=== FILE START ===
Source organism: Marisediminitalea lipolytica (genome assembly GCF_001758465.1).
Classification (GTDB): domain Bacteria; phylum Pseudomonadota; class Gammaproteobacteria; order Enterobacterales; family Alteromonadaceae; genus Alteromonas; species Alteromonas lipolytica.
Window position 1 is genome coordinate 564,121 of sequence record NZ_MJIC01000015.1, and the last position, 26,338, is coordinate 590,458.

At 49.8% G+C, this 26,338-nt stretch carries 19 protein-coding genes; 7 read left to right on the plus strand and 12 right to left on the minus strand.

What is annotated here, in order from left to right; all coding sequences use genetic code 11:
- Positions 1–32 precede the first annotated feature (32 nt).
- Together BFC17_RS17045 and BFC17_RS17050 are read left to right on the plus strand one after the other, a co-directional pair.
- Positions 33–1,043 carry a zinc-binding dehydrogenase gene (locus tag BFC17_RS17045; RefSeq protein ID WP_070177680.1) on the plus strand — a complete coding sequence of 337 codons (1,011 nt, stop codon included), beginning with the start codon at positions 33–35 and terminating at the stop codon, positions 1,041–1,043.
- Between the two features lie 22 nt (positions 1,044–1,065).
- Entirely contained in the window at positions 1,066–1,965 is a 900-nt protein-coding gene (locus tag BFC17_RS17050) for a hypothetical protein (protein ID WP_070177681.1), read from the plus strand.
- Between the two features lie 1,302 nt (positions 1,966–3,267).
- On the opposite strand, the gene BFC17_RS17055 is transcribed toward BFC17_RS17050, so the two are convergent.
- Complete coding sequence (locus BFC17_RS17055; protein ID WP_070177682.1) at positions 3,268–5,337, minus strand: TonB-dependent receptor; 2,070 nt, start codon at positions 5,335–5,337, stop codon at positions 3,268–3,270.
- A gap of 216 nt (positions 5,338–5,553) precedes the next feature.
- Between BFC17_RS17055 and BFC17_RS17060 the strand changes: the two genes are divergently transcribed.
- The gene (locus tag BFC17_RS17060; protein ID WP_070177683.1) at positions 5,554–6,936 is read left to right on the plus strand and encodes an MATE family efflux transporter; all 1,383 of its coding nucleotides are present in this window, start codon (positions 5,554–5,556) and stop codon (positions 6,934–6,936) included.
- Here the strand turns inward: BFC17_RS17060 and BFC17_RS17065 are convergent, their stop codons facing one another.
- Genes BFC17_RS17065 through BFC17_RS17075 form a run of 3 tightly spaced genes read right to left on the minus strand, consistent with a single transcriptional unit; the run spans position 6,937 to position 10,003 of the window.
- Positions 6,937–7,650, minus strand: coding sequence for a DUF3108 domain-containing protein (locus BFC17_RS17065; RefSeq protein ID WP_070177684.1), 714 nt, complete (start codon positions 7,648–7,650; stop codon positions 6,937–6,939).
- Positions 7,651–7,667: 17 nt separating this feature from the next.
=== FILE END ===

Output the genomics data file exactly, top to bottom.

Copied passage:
Source organism: Marisediminitalea lipolytica (genome assembly GCF_001758465.1).
Classification (GTDB): domain Bacteria; phylum Pseudomonadota; class Gammaproteobacteria; order Enterobacterales; family Alteromonadaceae; genus Alteromonas; species Alteromonas lipolytica.
Window position 1 is genome coordinate 564,121 of sequence record NZ_MJIC01000015.1, and the last position, 26,338, is coordinate 590,458.

At 49.8% G+C, this 26,338-nt stretch carries 19 protein-coding genes; 7 read left to right on the plus strand and 12 right to left on the minus strand.

What is annotated here, in order from left to right; all coding sequences use genetic code 11:
- Positions 1–32 precede the first annotated feature (32 nt).
- Together BFC17_RS17045 and BFC17_RS17050 are read left to right on the plus strand one after the other, a co-directional pair.
- Positions 33–1,043 carry a zinc-binding dehydrogenase gene (locus tag BFC17_RS17045; RefSeq protein ID WP_070177680.1) on the plus strand — a complete coding sequence of 337 codons (1,011 nt, stop codon included), beginning with the start codon at positions 33–35 and terminating at the stop codon, positions 1,041–1,043.
- Between the two features lie 22 nt (positions 1,044–1,065).
- Entirely contained in the window at positions 1,066–1,965 is a 900-nt protein-coding gene (locus tag BFC17_RS17050) for a hypothetical protein (protein ID WP_070177681.1), read from the plus strand.
- Between the two features lie 1,302 nt (positions 1,966–3,267).
- On the opposite strand, the gene BFC17_RS17055 is transcribed toward BFC17_RS17050, so the two are convergent.
- Complete coding sequence (locus BFC17_RS17055; protein ID WP_070177682.1) at positions 3,268–5,337, minus strand: TonB-dependent receptor; 2,070 nt, start codon at positions 5,335–5,337, stop codon at positions 3,268–3,270.
- A gap of 216 nt (positions 5,338–5,553) precedes the next feature.
- Between BFC17_RS17055 and BFC17_RS17060 the strand changes: the two genes are divergently transcribed.
- The gene (locus tag BFC17_RS17060; protein ID WP_070177683.1) at positions 5,554–6,936 is read left to right on the plus strand and encodes an MATE family efflux transporter; all 1,383 of its coding nucleotides are present in this window, start codon (positions 5,554–5,556) and stop codon (positions 6,934–6,936) included.
- Here the strand turns inward: BFC17_RS17060 and BFC17_RS17065 are convergent, their stop codons facing one another.
- Genes BFC17_RS17065 through BFC17_RS17075 form a run of 3 tightly spaced genes read right to left on the minus strand, consistent with a single transcriptional unit; the run spans position 6,937 to position 10,003 of the window.
- Positions 6,937–7,650, minus strand: coding sequence for a DUF3108 domain-containing protein (locus BFC17_RS17065; RefSeq protein ID WP_070177684.1), 714 nt, complete (start codon positions 7,648–7,650; stop codon positions 6,937–6,939).
- Positions 7,651–7,667: 17 nt separating this feature from the next.